The Shepherd Sisters

The Shepherd Sisters

Dubbed the Shepherd sisters, Christina and sister Alexandra are Canteen event regulars. Regardless of their 7-year age gap, for the past few years their smiling faces have been showing up at Canteen events, both face-to-face and online.

Christina was diagnosed with Right Thalamic Juvenile Pilocytic Astrocytoma when she was 18 months old, and can still remember being in the hospital on her 2nd birthday.

“I just remember getting green lollipops from one of my aunties. I was really little.”

Though Christina was much younger when she had cancer, the effects of her treatment and having cancer while she was still developing brought on long-term effects.

“I don’t have peripheral vision on my right side, and my right arm and foot are weaker than my left.”

“There have been challenges, but I’ve gotten used to them. Over time I’ve figured out ways to get around it.”

“Because of my right side and balance issues, I can’t use a bicycle, instead I have a tricycle. So, I can bike to the mall on my trike, which also has a basket so I can get my groceries.”

Christina joined Canteen when she turned 13, and Alexandra, “the taller sister” she points out, joined seven years later, on her 13th birthday.

“I would keep coming home and showing off all the fun things I did at Canteen to make Alexandra jealous. And then she turned 13 and goes ‘I get to come with you now.’”

Alexandra shared a memory from her first Canteen event with Christina and how she was able to connect with other rangatahi her age.

“At my first Canteen event I only knew Christina, I’m not super social and she was busy talking with her friends, but when I was sitting down, I bonded with someone over fairy bread!”

The Shepherd sisters have attended a lot of events, including numerous online events run by both Aotearoa and Australian Canteen youth workers.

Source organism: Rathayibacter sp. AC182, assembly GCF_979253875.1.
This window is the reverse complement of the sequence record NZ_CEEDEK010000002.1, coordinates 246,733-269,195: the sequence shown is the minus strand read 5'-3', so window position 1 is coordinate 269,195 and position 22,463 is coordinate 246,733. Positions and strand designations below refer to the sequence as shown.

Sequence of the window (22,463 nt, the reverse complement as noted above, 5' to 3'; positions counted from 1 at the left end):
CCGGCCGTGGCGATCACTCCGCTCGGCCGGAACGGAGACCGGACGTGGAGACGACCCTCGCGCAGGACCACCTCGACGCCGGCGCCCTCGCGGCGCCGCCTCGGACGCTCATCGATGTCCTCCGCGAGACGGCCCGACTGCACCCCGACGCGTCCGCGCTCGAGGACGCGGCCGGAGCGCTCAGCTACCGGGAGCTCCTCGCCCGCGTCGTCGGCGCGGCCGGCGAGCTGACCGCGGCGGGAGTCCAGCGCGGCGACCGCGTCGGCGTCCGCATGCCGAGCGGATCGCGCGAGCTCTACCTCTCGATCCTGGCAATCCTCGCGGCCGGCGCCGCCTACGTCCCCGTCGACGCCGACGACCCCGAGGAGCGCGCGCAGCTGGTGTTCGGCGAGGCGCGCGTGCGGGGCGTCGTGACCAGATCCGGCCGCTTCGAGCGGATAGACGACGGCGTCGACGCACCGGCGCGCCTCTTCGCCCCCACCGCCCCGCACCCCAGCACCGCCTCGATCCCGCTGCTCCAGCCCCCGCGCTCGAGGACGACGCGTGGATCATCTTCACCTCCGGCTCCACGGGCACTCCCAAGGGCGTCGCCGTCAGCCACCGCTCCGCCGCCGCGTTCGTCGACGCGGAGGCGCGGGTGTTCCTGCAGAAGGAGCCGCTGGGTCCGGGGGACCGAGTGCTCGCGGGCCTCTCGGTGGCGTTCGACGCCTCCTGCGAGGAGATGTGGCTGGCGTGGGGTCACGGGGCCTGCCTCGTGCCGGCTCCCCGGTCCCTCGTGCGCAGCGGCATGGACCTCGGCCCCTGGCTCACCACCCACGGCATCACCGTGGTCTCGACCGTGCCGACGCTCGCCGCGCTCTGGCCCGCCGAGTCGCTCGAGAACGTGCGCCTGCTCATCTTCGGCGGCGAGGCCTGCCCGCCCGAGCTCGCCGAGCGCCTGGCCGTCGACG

“Alexandra joined not long before covid, so we didn’t get to attend too many face-to-face events together, but we have joined a lot of online events; CanQueer, gaming, drawing and a 'virtual' ball.” Christina shares.

“That was during the first lockdown; we got dressed up and had matching flower crowns. There were dancing activities and prizes, and we got the best-dressed sisters!”

One event that the Shepherd sisters became regulars at is CanQueer, Canteen’s online event for rangatahi who identify as part of the LGBTQIA+ community. It’s a fun, safe space for rangatahi to join, be themself, and celebrate their diversity.

“I like it because everyone in the group has something in common, and the same people continue to join. It’s easier to make connections with the same people – particularly over Zoom - and it’s fun!” Said, Christina.

“There are a lot of activities, and people have shared stories of their experiences.”

CanQueer has also been split by age group, into both under 18’s and over 18’s, so Christina and Alexandra join different groups.

“I like it because then it’s a small group around my age and it’s easier to connect individually with other people because it’s not as big.” Says Alexandra.

“I also like split age groups. You have gone through similar experiences around the same time. It’s another thing you have in common and it’s a good way to connect.”

“You turn up to the events, and sometimes new people join, but there are people that are always there - the core group. The OGs!” says Christina.

Profile Image
Christina and her sister sitting on a bench smiling